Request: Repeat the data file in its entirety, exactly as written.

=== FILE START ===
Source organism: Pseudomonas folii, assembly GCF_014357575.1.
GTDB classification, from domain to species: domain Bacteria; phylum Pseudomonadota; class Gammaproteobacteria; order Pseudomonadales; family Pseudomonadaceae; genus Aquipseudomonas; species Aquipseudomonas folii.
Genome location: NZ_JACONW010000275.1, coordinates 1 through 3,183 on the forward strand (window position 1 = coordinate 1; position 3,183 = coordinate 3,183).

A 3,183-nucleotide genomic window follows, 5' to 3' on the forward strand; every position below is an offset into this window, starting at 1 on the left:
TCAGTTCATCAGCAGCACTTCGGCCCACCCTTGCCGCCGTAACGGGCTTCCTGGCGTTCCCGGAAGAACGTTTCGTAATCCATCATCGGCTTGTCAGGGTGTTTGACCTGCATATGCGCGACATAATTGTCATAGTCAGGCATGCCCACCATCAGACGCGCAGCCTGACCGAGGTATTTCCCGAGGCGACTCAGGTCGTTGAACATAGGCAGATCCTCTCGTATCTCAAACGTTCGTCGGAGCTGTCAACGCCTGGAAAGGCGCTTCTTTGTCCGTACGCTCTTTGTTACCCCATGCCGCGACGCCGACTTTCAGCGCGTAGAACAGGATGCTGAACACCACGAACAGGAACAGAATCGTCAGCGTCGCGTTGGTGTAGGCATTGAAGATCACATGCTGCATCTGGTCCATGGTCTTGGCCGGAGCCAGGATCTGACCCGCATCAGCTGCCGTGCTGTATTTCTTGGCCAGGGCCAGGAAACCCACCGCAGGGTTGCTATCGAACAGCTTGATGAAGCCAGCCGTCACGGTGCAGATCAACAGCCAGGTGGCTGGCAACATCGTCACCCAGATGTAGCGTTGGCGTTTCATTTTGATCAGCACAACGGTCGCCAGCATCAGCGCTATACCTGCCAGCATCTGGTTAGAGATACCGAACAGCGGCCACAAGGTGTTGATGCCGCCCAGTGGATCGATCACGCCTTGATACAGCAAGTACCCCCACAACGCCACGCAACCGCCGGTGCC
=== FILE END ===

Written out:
Source organism: Pseudomonas folii, assembly GCF_014357575.1.
GTDB classification, from domain to species: domain Bacteria; phylum Pseudomonadota; class Gammaproteobacteria; order Pseudomonadales; family Pseudomonadaceae; genus Aquipseudomonas; species Aquipseudomonas folii.
Genome location: NZ_JACONW010000275.1, coordinates 1 through 3,183 on the forward strand (window position 1 = coordinate 1; position 3,183 = coordinate 3,183).

A 3,183-nucleotide genomic window follows, 5' to 3' on the forward strand; every position below is an offset into this window, starting at 1 on the left:
TCAGTTCATCAGCAGCACTTCGGCCCACCCTTGCCGCCGTAACGGGCTTCCTGGCGTTCCCGGAAGAACGTTTCGTAATCCATCATCGGCTTGTCAGGGTGTTTGACCTGCATATGCGCGACATAATTGTCATAGTCAGGCATGCCCACCATCAGACGCGCAGCCTGACCGAGGTATTTCCCGAGGCGACTCAGGTCGTTGAACATAGGCAGATCCTCTCGTATCTCAAACGTTCGTCGGAGCTGTCAACGCCTGGAAAGGCGCTTCTTTGTCCGTACGCTCTTTGTTACCCCATGCCGCGACGCCGACTTTCAGCGCGTAGAACAGGATGCTGAACACCACGAACAGGAACAGAATCGTCAGCGTCGCGTTGGTGTAGGCATTGAAGATCACATGCTGCATCTGGTCCATGGTCTTGGCCGGAGCCAGGATCTGACCCGCATCAGCTGCCGTGCTGTATTTCTTGGCCAGGGCCAGGAAACCCACCGCAGGGTTGCTATCGAACAGCTTGATGAAGCCAGCCGTCACGGTGCAGATCAACAGCCAGGTGGCTGGCAACATCGTCACCCAGATGTAGCGTTGGCGTTTCATTTTGATCAGCACAACGGTCGCCAGCATCAGCGCTATACCTGCCAGCATCTGGTTAGAGATACCGAACAGCGGCCACAAGGTGTTGATGCCGCCCAGTGGATCGATCACGCCTTGATACAGCAAGTACCCCCACAACGCCACGCAACCGCCGGTGCC